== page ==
Greenwich Nurse Marks 53 Years With NHS

NHS 70
Greenwich Nurse Marks 53 Years With NHS

As the NHS marks its 70th anniversary, one Greenwich based nurse is marking her own milestone.  For many people, two or three decades of service with the NHS is an impressive achievement.  This year, Greenwich’s own Aissa Damree will mark 53 years with the NHS.  Aissa is NHS Greenwich Clinical Commissioning Group’s (CCG) Commissioning Manager in charge of Continuing Healthcare.

In her own words, Aissa talks about her enduring relationship with the NHS.

Aissa Damree
Aissa Damree

What jobs have you held with the NHS?  Which have been your favourite?

I came to the UK from Mauritius in 1966. I was so homesick I was crying everyday, and I wanted to go back within a week as I missed my family so much. Also, I felt that nursing is not for me because in those days when you are a junior nurse you are tasked with the most menial jobs and most of your time was spent giving patients bed pans, washing them and being in the sluice to tidy up. This was not for me.

However, drawing on my strength and passion, I persevered, and by 1969 I had completed my nurse training at Christchurch Hospital in Hampshire.  I then moved to London, where I qualified as a thoracic nurse and worked in the thoracic unit of Grove Park Hospital.

In 1970, I moved to work in St Alfege’s hospital, which then became the new Greenwich district hospital.  I spent time working in the medical, surgical and paediatric wards, before deciding to work in the elderly daycare hospital within the district hospital.  This suited me perfectly as the hours were Monday to Friday 9-5 and the hospital had a nursery so I could collect my daughter after my shift finished.

Following that I went to work in the community.  I trained as a district nurse and worked happily as a district nurse for 27 years until the Department of Health introduced the RNCC (Registered Nursing Care Contribution) initiative in 2003.

The RNCC meant that responsibility for arranging care for people in nursing homes was moved from councils and transferred over to the NHS. I remember seeing the ad for a continuing healthcare (CHC) nurse and I decided to apply for it, as I like a challenge.  I was successful and I have been working on continuing healthcare ever since – I like to think I was there at the birth of continuing healthcare.  My CHC team at NHS Greenwich CCG and I have faced plenty of challenges, but CHC is an issue close to my heart and I truly enjoy my job. The majority of my NHS work has been in Greenwich borough and it truly feels like home.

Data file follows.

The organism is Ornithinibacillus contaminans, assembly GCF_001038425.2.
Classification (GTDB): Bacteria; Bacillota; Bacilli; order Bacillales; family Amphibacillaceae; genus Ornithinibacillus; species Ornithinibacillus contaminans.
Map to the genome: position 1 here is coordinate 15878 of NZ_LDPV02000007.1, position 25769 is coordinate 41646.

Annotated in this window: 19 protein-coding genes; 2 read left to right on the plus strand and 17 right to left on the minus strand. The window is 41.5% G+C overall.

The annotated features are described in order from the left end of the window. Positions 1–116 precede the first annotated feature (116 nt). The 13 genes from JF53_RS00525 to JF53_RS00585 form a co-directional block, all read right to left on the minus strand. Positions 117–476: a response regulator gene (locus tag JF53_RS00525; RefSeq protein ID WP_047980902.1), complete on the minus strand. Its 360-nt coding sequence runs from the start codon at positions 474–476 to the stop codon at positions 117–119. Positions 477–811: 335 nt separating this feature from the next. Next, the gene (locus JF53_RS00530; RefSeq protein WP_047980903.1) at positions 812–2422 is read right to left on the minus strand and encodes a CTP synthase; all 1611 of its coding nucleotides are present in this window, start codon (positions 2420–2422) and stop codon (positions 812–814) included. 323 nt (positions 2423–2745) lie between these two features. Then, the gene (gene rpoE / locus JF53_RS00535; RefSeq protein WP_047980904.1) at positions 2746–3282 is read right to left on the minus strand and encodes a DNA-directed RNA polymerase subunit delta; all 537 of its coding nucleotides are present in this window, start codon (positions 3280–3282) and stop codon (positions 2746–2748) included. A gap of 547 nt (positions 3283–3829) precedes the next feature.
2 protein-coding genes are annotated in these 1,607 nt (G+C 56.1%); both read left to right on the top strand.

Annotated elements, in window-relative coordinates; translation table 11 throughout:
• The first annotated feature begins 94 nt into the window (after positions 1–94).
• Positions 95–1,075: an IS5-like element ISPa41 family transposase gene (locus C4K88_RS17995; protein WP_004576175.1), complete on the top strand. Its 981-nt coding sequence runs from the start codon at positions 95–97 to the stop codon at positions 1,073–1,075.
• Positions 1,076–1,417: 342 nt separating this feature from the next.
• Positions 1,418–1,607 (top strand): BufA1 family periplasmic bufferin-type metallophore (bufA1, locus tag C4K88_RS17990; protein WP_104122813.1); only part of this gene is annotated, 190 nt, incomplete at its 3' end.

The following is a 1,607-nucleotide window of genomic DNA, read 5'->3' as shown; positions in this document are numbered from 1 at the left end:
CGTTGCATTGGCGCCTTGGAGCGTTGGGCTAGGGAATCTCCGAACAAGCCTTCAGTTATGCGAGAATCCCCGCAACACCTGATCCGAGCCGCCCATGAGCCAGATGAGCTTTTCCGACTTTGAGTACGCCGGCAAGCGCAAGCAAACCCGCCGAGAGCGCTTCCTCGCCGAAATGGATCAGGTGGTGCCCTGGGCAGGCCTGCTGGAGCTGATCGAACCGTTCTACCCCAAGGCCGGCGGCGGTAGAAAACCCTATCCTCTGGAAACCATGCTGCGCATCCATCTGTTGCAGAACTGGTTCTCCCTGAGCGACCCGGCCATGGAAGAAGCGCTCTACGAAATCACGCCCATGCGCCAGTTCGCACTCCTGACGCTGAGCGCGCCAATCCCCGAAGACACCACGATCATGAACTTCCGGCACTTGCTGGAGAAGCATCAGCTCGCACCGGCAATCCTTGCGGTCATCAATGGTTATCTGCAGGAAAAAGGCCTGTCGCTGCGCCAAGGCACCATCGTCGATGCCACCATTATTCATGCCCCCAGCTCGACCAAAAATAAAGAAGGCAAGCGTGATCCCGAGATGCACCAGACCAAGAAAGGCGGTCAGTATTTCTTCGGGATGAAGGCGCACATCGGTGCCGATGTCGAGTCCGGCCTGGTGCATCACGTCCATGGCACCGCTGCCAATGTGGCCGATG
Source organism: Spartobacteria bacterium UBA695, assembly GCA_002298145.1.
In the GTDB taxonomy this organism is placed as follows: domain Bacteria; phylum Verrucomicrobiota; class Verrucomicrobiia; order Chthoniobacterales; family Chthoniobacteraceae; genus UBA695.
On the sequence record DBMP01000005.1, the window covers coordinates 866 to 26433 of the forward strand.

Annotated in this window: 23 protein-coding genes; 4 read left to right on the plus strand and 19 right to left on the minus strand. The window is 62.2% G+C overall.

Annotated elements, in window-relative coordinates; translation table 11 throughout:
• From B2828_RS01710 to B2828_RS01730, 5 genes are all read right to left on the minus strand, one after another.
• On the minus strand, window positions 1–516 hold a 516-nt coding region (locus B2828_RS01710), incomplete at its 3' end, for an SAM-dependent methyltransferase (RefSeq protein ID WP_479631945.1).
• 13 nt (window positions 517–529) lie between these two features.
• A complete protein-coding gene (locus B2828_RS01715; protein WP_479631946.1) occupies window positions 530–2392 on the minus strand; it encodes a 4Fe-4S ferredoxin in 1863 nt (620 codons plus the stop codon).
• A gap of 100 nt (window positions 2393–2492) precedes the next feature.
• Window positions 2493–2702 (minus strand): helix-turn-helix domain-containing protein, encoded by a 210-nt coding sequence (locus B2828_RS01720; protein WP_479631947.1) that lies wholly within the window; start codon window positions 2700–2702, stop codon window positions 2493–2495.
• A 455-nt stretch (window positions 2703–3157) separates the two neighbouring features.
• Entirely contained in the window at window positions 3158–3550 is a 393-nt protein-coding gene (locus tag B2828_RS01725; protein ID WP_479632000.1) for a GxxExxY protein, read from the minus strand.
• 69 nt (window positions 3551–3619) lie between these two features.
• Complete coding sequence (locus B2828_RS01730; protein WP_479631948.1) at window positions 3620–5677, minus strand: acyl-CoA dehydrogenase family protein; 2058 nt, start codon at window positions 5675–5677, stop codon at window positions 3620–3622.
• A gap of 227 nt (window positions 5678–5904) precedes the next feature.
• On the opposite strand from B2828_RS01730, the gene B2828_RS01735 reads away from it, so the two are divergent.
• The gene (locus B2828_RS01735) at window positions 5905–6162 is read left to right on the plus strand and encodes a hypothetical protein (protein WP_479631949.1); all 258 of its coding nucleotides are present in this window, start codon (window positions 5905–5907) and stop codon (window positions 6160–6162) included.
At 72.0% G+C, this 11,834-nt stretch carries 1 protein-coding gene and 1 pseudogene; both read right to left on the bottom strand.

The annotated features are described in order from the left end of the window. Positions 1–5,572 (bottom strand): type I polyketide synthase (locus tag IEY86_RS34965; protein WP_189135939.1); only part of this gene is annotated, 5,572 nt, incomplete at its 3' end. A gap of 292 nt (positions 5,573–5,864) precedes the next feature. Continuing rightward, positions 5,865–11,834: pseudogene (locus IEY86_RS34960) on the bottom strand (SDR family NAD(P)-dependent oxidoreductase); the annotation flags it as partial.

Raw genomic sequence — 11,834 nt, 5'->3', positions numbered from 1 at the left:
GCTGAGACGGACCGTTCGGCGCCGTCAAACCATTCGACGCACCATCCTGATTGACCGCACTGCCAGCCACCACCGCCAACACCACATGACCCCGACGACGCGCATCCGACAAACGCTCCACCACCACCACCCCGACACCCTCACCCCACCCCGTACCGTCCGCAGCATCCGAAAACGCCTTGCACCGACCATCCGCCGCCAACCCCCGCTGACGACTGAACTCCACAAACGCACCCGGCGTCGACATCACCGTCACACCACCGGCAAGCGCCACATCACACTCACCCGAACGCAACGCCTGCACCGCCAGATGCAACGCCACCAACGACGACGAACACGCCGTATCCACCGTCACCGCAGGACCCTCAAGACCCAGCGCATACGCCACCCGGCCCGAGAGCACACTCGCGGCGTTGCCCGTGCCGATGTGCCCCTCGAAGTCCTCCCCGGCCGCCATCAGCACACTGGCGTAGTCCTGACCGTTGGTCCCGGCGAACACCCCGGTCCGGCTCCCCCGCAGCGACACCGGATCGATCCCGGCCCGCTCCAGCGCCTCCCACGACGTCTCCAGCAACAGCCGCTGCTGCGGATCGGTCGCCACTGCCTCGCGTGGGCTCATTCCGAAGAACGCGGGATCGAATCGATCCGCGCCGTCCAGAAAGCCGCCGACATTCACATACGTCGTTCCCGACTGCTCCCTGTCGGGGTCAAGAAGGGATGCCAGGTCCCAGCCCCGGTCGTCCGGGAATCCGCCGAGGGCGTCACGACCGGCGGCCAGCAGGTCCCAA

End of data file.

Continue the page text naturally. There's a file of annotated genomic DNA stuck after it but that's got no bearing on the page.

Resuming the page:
Would you say you have been bitten by the NHS bug? 

I would say I was first bitten by the NHS bug when I started working as a district nurse.  I felt I was making a difference to peoples’ lives, not only helping my patients but supporting their families as well.  I was able to use my skills and judgement without hindrance and it was very rewarding and challenging, as I really had a chance to make life better for my patients.

What does the NHS mean to you?

To me the NHS means improving the health and wellbeing of patients and communities through professionalism, innovation and excellence in care, commitment and compassion to quality of care, respect, and dignity in improving lives by working together for patients.

What NHS achievements stand out for you?

The achievement that stands out for me is how the NHS provides care free at the point of delivery.  The NHS’s single biggest achievement is removing the fear and worry over how pay for care for yourself or your family, and ensuring that no one is denied care because they lack the means to pay for it.
The NHS is the first health system to offer care for all and its founding principles were revolutionary – the principle that care is provided on the basis of need and not ability to pay remains the backbone of the service today.

 What changes to the NHS stand out for you?

To me the NHS changes that stand out are reforms of the past twenty years.
The “Liberating the NHS” whitepaper in 2010 put patients at the heart of everything the NHS does and everything is focussed on improving things that really matter to patients.
Clinicians like myself have been empowered and liberated to innovate, with the freedom to focus on improving the healthcare service.  Clinicians are no longer subservient to the doctors like they used to be during my early years with the NHS (1960s-1990s)
The Health and Social Care Act 2012 also stands out for me as again this put clinicians at the centre of commissioning, it empowered patients and put a new focus on public health.
I also like seeing how the NHS is moving along with technology, as people can now access healthcare services via their smartphone, laptop or tablet.  This was of course unheard of when I first started as a young NHS nurse.

When and if you retire, what are the NHS memories that will stay with you?

When I am ready to hang up my NHS apron, I will take with me all the experiences I have gathered in my rucksack and the memories of all the good people I have met along my NHS journey.

What do you wish you could have told your younger self (the one who arrived from Mauritius in 1966)?

Well I said I was homesick when I first arrived because I missed my family and I was not keen on the tasks assigned to junior nurses, but reflecting back I would tell my younger self to be patient as there are good things waiting for me on the horizon.
In May 2015, I was rewarded for my hard work by NHS Greenwich CCG and I was nominated to attend the Queen’s garden party at Buckingham Palace, which I would never have imagined I would do when I first arrived at Heathrow all those decades ago.

Aissa will be attending the NHS70 service at Westminster Abbey on Thursday 5 July